Machines do not waste time.
Coming-of-age technology, known as artificial intelligence, is blowing a heavy wind across the world, raising dust in various spheres and generating intellectual discourse among scholars about the fate of humanity. The assertion that “robots are taking over” is a bitter pill to swallow as it creates panic among employees. The 2017 McKinsey Global Institute Report reiterates this assertion, revealing that, by 2030, a good number of people will be forced to acquire new skills because their jobs will be performed by machines.
Findings from WorkMarket’s 2020 In(Sight) Report: What AI and Automation Really Mean for Work reveals that employers may not be bothered, on the contrary, if they are open to the prospects of artificial intelligence in the workplace. Seventy-eight percent of business leaders believe that 360 hours can be saved annually by the input of automation through artificial intelligence. The report also reveals that while only 29 percent of employees are interested in automation at the workplace, 52 percent of employers are keen on it. These numbers are based on the perceived effects of artificial intelligence on both parties.
Here are five reasons more than half of employers are interested in artificial intelligence.
1. AI will result in fewer employee expenses.
Organizations spend a lot of resources on staff welfare. In 2016, companies in the U.S. spent more than $70 billion on employee learning and development. They also strive to offer a competitive employee benefits package such as health insurance, dental insurance, flexible spending accounts, paid vacation and additional paid time off, among other things. These commitments are made in order to empower employees for better performance and productivity, but often times, results are below the investments.
Having robots execute some tasks performed by employees means a reduction in the number of employees. That ultimately cuts down employee expenditure budget, saving up company resources for other productive pursuits.
2. AI erases wasted time.
According to the 2017 Productivity in the Workplace Report by Red Letter Days for Business, employees in the U.K. spend more than 400 million days a year on time-wasting tasks. Similarly, a workplace study by AtTask and Harris Interactive shows that employees in the U.S. spend only 45 percent of their time executing their primary duties. What happens to the other half of their work hours? They are spent on “other things” that aren’t beneficial to the organization. This means employers are paying their staff for not working as much as they should.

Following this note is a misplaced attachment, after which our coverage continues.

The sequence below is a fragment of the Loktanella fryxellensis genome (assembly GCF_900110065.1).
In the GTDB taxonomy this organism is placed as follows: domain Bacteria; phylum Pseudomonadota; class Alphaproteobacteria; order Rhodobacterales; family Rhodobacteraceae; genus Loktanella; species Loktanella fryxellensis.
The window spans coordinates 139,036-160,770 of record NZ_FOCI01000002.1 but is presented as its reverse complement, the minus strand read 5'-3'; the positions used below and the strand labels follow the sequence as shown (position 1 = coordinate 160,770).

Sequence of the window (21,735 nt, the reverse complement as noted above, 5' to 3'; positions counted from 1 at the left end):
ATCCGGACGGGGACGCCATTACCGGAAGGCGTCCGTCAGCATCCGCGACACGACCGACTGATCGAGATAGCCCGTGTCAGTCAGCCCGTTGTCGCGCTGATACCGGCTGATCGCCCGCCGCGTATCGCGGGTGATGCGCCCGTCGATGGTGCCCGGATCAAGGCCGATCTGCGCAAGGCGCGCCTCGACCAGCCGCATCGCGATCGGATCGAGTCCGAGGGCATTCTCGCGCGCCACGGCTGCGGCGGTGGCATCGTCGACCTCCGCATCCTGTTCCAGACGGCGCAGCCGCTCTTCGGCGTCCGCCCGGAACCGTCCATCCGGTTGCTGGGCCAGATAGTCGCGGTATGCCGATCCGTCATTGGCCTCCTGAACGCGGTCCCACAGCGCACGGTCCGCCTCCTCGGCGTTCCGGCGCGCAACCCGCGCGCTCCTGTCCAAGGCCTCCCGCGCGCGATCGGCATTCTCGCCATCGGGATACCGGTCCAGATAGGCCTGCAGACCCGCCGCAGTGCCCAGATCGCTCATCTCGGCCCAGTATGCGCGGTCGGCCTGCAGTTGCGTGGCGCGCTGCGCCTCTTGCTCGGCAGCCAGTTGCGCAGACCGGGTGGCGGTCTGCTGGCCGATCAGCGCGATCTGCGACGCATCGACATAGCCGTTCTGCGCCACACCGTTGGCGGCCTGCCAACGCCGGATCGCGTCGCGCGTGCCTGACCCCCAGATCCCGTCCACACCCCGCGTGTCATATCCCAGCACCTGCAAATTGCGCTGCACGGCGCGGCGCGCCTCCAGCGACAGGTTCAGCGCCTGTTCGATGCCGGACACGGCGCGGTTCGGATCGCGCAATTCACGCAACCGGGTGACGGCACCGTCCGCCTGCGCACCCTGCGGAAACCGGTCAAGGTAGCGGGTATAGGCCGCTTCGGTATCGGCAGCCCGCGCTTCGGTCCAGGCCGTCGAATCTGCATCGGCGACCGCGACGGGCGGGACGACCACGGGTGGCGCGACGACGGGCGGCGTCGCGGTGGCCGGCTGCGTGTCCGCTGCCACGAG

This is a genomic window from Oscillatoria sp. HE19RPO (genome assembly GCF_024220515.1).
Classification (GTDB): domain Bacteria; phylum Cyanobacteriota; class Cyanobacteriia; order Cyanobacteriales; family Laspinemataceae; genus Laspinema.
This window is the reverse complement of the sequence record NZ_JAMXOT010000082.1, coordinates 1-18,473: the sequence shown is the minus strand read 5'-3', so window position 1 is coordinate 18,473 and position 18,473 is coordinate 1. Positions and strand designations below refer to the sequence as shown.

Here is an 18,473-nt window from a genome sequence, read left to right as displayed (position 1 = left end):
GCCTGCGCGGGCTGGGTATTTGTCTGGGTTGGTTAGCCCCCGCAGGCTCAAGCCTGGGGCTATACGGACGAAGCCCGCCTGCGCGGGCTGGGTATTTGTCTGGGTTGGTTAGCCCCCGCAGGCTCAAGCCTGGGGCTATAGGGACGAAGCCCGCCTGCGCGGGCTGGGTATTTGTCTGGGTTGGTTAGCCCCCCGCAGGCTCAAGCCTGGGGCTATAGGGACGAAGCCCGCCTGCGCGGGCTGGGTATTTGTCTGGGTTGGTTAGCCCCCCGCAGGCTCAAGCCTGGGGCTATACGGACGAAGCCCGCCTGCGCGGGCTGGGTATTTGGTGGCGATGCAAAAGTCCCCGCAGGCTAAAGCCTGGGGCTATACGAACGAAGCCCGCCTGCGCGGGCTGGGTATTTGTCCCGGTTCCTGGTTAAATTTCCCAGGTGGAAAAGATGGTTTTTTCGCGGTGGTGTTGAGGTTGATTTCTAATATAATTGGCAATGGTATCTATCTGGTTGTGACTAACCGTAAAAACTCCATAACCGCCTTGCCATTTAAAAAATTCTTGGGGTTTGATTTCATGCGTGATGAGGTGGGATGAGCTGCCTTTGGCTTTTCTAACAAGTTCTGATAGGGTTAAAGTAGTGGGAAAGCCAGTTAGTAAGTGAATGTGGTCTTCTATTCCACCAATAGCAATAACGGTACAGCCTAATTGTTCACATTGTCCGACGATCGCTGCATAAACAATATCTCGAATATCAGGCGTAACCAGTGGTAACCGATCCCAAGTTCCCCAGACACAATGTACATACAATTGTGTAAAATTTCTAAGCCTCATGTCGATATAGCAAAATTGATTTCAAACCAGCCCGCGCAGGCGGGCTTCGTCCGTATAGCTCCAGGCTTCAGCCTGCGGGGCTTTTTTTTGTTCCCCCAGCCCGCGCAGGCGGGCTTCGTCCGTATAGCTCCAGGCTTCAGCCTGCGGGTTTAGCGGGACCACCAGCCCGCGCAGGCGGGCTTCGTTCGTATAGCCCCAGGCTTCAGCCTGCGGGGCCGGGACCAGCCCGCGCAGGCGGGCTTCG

With such realizations of negligence by employees, any means to resolve this waste of company resources is a welcome development to bosses. Enter artificial intelligence. Routine tasks can be automated. This way, employers don’t have to worry about their workers not doing what they are supposed to do. Once programmed, machines execute tasks by following the stipulated standards and guidelines.
3. AI makes good decisions.
Successful businesses thrive on good decisions. Accurate business data informs good judgment. Tony M Fountain, the founder of NOW Entertainment, explains that “an organization’s decisions are based on available operations data. When data is inaccurate due to errors, it’s only a matter of time before things come crashing down.”
Organizations with huge data sets are at a higher risk when data collection is in the hands of employees. There’s always the possibility, no matter how little, for inaccuracies. Employers can avert this problem by using artificial intelligence for business insights and data collection.
4. AI helps minimize errors.
Human errors are inevitable. That’s more reason why they should be prevented. Human errors in the workplace can ruin an organization’s finances and reputation. Employees can easily be distracted by physical and emotional situations, causing damages that are sometimes irreparable.
Fewer employees in the work process mean fewer errors. Using artificial intelligence for work creates an enabling environment for quality management, executing tasks by strictly following specified guidelines and closing gaps of inaccuracies caused by inevitable human errors. It synchronizes the process chain, smooths handoffs and prevents clogs often experienced in manual processes.
5. AI gives good customer service delivery.
Customer relations is an integral part of a business, and providing excellent customer service is an absolute must.
Rising to the occasion promptly can be overwhelming for the customer support unit especially when dealing with a large customer base. For better customer service delivery, employers can make use of artificial intelligence to enhance customer experience. With the use of high-tech applications, customers can register their problems and receive a response in real time.
At the end of the day, everyone wants better results. Despite negative claims about artificial intelligence, it’s only logical to be receptive to it if it favors you. By the looks of it, bosses will have fewer things to worry about as their business will function better with artificial intelligence.